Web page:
include("scripts/cart_tracking_helpers.jl")
# Specify the model parameters
Δt = 1.0 # assume the time steps to be equal in size
A = [1.0 Δt;
0.0 1.0]
b = [0.5*Δt^2; Δt]
Σz = convert(Matrix,Diagonal([0.2*Δt; 0.1*Δt])) # process noise covariance
Σx = convert(Matrix,Diagonal([1.0; 2.0])) # observation noise covariance;
# Generate noisy observations
n = 10 # perform 10 timesteps
z_start = [10.0; 2.0] # initial state
u = 0.2 * ones(n) # constant input u
noisy_x = generateNoisyMeasurements(z_start, u, A, b, Σz, Σx);
m_z = noisy_x[1] # initial predictive mean
V_z = A * (1e8*Diagonal(I,2) * A') + Σz # initial predictive covariance
for t = 2:n
global m_z, V_z, m_pred_z, V_pred_z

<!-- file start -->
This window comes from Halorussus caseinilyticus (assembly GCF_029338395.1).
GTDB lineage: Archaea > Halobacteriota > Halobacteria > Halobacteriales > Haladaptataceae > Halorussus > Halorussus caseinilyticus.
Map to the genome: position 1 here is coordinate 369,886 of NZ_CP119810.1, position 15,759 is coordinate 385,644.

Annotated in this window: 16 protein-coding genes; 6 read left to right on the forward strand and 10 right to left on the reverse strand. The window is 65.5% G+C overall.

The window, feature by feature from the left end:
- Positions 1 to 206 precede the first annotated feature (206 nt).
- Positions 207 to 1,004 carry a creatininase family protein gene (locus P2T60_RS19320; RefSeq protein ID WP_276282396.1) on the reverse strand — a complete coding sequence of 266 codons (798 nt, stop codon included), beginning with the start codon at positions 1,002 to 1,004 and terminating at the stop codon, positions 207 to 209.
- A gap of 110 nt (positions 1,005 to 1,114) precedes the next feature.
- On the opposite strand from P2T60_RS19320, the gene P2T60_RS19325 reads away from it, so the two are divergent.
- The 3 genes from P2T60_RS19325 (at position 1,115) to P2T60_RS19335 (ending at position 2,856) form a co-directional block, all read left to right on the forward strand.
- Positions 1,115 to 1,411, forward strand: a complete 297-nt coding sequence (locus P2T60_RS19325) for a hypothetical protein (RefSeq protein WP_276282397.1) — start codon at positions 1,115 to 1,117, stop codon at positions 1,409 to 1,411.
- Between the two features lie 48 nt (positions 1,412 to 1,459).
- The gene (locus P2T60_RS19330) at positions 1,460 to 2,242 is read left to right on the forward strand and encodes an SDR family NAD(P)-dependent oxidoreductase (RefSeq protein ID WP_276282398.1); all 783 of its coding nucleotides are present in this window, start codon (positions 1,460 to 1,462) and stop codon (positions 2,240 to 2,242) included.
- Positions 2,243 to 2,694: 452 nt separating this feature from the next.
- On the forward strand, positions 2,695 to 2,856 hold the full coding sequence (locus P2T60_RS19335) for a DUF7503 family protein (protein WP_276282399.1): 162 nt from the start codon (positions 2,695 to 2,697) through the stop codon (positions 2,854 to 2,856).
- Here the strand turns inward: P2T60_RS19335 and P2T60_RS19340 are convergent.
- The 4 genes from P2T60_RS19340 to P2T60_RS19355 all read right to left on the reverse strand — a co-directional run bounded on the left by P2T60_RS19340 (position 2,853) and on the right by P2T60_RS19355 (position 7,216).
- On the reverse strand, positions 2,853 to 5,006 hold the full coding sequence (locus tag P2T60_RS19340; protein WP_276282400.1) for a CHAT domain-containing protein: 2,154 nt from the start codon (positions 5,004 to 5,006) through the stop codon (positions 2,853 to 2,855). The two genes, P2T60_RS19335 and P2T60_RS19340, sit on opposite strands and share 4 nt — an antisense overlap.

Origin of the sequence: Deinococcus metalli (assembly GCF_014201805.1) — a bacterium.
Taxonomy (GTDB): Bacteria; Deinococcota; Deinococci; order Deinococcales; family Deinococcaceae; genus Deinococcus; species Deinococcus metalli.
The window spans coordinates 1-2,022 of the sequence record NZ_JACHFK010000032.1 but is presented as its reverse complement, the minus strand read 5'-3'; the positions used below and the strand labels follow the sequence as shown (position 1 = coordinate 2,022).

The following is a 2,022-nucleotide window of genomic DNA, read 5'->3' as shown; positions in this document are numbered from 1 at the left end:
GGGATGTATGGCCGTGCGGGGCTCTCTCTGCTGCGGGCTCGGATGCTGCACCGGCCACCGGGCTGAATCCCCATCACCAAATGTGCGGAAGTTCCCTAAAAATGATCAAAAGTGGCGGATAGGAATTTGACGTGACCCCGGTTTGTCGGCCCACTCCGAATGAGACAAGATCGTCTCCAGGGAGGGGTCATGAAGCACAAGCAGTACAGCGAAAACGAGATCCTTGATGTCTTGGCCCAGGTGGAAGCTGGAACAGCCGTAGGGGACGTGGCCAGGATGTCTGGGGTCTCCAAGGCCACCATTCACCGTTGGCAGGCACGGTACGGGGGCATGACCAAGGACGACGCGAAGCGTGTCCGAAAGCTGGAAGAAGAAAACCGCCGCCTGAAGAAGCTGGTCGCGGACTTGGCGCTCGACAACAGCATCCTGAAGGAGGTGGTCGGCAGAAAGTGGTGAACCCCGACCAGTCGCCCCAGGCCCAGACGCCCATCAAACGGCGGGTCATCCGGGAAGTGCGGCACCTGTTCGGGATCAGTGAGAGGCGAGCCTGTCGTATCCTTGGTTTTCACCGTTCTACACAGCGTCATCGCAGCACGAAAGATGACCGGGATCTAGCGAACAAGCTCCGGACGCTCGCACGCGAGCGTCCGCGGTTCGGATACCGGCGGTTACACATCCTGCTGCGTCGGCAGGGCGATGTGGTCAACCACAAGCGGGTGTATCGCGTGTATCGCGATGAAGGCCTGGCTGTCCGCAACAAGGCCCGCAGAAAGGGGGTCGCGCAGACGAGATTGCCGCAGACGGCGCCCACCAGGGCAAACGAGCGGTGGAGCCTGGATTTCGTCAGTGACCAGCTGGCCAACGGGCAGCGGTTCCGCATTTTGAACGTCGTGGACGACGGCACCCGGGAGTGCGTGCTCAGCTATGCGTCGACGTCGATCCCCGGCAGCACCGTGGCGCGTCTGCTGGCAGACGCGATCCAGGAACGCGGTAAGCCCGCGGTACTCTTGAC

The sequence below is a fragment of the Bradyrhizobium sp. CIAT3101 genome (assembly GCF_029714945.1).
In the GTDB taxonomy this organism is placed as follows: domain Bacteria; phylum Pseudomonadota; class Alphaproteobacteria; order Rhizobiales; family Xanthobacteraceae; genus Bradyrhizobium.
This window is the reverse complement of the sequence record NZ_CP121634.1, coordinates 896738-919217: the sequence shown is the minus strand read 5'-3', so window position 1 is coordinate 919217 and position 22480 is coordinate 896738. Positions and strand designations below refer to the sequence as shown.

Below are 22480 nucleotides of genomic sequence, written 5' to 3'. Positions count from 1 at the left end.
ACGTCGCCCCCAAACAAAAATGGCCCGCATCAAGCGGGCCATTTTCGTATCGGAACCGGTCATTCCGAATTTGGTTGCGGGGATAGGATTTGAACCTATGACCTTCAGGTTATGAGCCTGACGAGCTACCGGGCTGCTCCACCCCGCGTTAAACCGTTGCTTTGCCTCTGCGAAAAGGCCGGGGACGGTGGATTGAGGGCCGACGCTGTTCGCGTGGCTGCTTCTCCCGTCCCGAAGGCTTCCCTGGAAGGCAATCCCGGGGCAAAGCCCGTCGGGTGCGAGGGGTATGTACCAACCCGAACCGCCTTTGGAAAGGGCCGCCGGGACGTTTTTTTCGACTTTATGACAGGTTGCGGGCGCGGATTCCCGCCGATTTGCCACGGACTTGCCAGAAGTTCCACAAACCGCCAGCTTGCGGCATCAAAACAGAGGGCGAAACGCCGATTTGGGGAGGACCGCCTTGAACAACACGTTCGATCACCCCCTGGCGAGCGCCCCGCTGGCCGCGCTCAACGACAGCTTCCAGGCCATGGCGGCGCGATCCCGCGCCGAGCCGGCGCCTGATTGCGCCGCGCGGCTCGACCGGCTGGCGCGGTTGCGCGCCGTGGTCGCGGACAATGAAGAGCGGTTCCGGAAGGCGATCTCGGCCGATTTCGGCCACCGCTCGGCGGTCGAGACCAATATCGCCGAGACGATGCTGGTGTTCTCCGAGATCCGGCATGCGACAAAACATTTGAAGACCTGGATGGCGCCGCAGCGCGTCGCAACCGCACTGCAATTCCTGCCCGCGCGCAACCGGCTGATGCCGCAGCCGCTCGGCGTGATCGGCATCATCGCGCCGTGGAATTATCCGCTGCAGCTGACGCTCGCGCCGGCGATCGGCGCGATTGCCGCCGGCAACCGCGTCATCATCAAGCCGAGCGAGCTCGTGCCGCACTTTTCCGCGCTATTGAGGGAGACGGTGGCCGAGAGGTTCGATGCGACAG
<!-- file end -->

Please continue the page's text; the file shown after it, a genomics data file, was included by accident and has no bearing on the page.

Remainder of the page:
#predict
m_pred_z = A * m_z + b * u[t] # predictive mean
V_pred_z = A * V_z * A' + Σz # predictive covariance
#update
gain = V_pred_z * inv(V_pred_z + Σx) # Kalman gain
m_z = m_pred_z + gain * (noisy_x[t] - m_pred_z) # posterior mean update
V_z = (Diagonal(I,2)-gain)*V_pred_z # posterior covariance update
end
println("Prediction: ",ProbabilityDistribution(Multivariate,GaussianMeanVariance,m=m_pred_z,v=V_pred_z))
println("Measurement: ", ProbabilityDistribution(Multivariate,GaussianMeanVariance,m=noisy_x[n],v=Σx))
println("Posterior: ", ProbabilityDistribution(Multivariate,GaussianMeanVariance,m=m_z,v=V_z))
plotCartPrediction2(m_pred_z[1], V_pred_z[1], m_z[1], V_z[1], noisy_x[n][1], Σx[1][1]);
```

- Let's solve the cart tracking problem by sum-product message passing in a factor graph like the one depicted above. All we have to do is create factor nodes for the state-transition model $p(z_t|z_{t-1})$ and the observation model $p(x_t|z_t)$. Then we just build the factor graph and let ForneyLab execute the message passing schedule.